John Naish's thesis is that we in the affluent West have more than enough of what we need, yet cannot stop gorging ourselves, both literally and metaphorically.
Having evolved in a world where there was never quite enough food, we are hard-wired to grab it whenever we get the chance; now we live in the midst of plenty but the instinct is still there. The result: growing obesity and ill-health.
We evolved to be curious about the world we live in; now, surrounded by information, we can't stop reading our emails, checking our texts, watching telly, surfing the net. The result: addled brains, short attention spans, and a great deal of wasted time.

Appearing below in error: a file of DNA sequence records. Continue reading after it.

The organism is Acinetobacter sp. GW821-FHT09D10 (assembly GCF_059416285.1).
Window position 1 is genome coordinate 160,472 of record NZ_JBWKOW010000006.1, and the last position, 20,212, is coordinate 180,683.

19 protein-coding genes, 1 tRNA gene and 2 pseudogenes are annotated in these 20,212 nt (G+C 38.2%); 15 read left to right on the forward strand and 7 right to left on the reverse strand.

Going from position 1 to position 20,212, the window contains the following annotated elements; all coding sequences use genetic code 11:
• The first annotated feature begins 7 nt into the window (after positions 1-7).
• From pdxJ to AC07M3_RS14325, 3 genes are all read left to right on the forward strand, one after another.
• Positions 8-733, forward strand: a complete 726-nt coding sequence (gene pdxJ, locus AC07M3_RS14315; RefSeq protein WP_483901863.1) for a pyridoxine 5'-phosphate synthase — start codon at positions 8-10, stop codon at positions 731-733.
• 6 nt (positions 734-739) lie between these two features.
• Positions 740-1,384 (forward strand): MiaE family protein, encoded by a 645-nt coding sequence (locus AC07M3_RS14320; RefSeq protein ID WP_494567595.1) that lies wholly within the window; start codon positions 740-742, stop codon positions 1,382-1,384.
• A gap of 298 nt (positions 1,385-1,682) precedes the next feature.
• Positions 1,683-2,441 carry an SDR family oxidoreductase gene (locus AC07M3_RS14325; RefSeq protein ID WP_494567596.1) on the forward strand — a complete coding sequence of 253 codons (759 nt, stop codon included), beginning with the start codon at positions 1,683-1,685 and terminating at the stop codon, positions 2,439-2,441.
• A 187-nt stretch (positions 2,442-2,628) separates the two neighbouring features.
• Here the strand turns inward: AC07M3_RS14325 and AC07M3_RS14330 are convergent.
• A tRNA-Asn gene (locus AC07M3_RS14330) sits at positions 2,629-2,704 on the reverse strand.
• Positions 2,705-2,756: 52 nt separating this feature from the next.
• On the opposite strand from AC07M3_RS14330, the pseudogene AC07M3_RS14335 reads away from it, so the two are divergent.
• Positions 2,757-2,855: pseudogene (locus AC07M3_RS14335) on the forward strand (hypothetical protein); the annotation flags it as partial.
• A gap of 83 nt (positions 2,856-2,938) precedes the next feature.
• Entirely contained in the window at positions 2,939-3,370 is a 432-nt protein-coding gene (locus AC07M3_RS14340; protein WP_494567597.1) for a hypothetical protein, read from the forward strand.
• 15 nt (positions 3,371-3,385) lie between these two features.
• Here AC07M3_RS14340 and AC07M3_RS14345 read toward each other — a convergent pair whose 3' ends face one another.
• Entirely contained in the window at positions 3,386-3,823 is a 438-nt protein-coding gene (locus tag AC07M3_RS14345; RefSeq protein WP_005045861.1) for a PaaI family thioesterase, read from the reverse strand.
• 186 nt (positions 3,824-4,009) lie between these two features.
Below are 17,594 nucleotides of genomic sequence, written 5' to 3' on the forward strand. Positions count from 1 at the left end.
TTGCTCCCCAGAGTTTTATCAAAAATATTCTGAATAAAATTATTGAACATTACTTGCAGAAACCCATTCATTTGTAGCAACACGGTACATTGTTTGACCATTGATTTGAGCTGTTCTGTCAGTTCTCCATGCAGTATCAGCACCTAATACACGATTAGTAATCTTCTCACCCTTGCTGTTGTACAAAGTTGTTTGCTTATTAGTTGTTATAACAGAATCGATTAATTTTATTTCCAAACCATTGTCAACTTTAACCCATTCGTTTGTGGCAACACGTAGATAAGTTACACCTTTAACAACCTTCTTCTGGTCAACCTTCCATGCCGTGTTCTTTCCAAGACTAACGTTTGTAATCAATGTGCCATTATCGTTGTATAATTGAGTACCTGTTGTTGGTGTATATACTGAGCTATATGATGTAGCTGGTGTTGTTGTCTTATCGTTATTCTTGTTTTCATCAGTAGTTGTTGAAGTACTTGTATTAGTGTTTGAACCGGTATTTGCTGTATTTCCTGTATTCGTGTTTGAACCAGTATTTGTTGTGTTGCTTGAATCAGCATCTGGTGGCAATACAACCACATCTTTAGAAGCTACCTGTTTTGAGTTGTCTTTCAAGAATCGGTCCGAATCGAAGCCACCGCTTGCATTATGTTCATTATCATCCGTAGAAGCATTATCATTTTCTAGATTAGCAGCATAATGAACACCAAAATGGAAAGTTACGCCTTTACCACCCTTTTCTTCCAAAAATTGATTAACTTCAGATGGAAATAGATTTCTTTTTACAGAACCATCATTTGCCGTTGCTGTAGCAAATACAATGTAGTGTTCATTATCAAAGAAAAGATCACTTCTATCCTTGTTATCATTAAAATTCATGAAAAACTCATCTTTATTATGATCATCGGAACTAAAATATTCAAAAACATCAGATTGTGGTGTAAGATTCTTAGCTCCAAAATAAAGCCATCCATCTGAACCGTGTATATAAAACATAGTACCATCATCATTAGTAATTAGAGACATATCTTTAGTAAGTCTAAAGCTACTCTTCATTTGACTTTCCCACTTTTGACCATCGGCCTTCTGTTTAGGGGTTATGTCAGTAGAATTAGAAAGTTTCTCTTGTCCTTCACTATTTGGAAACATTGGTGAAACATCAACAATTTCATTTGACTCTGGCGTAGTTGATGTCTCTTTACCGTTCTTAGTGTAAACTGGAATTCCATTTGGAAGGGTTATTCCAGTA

Our instinctive need to compete, useful in dragging us out of the Stone Age, now forces us to work ever harder and longer. Result: stress, addictive drudgery, burnout. Our need to accumulate possessions has created a wasteful, consumerist society with disastrous consequences both for our souls and for the environment.
But, says, Naish, we can fight back. Our rational selves can overcome those lower-brain urges. If we follow the philosophy of "Enoughism", consciously limiting our consumption, there is hope for us yet.